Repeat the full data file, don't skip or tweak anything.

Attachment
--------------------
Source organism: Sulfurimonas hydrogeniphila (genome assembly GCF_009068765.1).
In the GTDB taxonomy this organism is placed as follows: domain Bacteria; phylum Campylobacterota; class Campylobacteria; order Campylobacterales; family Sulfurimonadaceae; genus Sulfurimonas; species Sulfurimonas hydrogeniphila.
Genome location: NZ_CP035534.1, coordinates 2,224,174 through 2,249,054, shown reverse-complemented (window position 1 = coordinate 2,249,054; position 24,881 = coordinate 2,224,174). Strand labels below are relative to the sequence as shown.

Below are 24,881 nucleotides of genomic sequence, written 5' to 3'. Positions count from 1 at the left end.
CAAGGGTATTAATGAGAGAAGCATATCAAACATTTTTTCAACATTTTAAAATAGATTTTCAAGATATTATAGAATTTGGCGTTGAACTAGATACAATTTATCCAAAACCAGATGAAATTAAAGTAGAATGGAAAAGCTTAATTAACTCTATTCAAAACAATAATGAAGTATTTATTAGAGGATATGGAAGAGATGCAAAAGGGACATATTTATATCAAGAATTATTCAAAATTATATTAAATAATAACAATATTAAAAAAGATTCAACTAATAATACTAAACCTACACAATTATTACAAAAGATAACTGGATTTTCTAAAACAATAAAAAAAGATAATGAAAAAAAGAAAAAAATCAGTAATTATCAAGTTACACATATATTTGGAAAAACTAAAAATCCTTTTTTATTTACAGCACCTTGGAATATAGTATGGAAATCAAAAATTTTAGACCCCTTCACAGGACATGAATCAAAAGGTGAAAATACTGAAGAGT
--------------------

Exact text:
Source organism: Sulfurimonas hydrogeniphila (genome assembly GCF_009068765.1).
In the GTDB taxonomy this organism is placed as follows: domain Bacteria; phylum Campylobacterota; class Campylobacteria; order Campylobacterales; family Sulfurimonadaceae; genus Sulfurimonas; species Sulfurimonas hydrogeniphila.
Genome location: NZ_CP035534.1, coordinates 2,224,174 through 2,249,054, shown reverse-complemented (window position 1 = coordinate 2,249,054; position 24,881 = coordinate 2,224,174). Strand labels below are relative to the sequence as shown.

Below are 24,881 nucleotides of genomic sequence, written 5' to 3'. Positions count from 1 at the left end.
CAAGGGTATTAATGAGAGAAGCATATCAAACATTTTTTCAACATTTTAAAATAGATTTTCAAGATATTATAGAATTTGGCGTTGAACTAGATACAATTTATCCAAAACCAGATGAAATTAAAGTAGAATGGAAAAGCTTAATTAACTCTATTCAAAACAATAATGAAGTATTTATTAGAGGATATGGAAGAGATGCAAAAGGGACATATTTATATCAAGAATTATTCAAAATTATATTAAATAATAACAATATTAAAAAAGATTCAACTAATAATACTAAACCTACACAATTATTACAAAAGATAACTGGATTTTCTAAAACAATAAAAAAAGATAATGAAAAAAAGAAAAAAATCAGTAATTATCAAGTTACACATATATTTGGAAAAACTAAAAATCCTTTTTTATTTACAGCACCTTGGAATATAGTATGGAAATCAAAAATTTTAGACCCCTTCACAGGACATGAATCAAAAGGTGAAAATACTGAAGAGT